[5:19] Now, I would like to talk about a case that I'm currently litigating, which really illustrates this preventive paradigm at work. It's the case of Maher Arar. Maher Arar is a 36-year-old Canadian citizen, married with two children. He's a technology expert, a consultant. He was working for a Canadian company, and he was on vacation, and the company asked him to return home. He took a flight from Switzerland and stopped at JFK Airport in New York, just to change planes to go back to Canada.

[5:59] While he was at Kennedy Airport, the INS officials pulled him over, said, "We want to question you," based on a tip they had gotten from the Canadian Royal Mounted Police that he had some association or he had some meeting with somebody who was a terrorist. They interrogated him quite harshly, quite vigorously, for a couple of days, and then sent him to the Metropolitan Detention Center in New York City, where they kept him in solitary confinement and questioned him again for two weeks.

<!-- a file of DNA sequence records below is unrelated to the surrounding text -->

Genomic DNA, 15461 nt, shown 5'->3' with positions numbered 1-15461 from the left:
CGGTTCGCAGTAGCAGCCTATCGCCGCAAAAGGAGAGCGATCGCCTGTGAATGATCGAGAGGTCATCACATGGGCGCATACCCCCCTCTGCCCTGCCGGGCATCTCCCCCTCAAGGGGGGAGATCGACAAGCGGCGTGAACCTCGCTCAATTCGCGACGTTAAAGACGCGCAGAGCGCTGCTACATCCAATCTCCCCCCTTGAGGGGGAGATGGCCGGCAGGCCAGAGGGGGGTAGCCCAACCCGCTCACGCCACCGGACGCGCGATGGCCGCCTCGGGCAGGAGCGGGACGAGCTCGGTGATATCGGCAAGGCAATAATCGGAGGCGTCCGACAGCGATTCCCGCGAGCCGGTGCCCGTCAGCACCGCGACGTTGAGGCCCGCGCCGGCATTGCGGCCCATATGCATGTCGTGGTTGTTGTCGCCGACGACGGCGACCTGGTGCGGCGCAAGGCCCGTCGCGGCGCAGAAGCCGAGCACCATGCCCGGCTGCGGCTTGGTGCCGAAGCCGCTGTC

[6:32] At the end of the two weeks, they said, "We're going to deport you." And he said, "Fine. Send me back to Canada. I'm still holding a ticket." They said, "No. You were born in Syria, so you have dual nationality, and we're going to send you to Syria." Mr. Arar objected, saying, "You know that if you send me to Syria, they'll torture me. I left Syria early, when I was 17, with my family, and never went into the military, number one." And number two, the state Department reports show that Syria routinely tortures many of their prisoners.

[7:07] Nonetheless, they put him on a CIA jet, lying to the Canadians, lying to his lawyer about his whereabouts, and sent him to Jordan and then to Syria.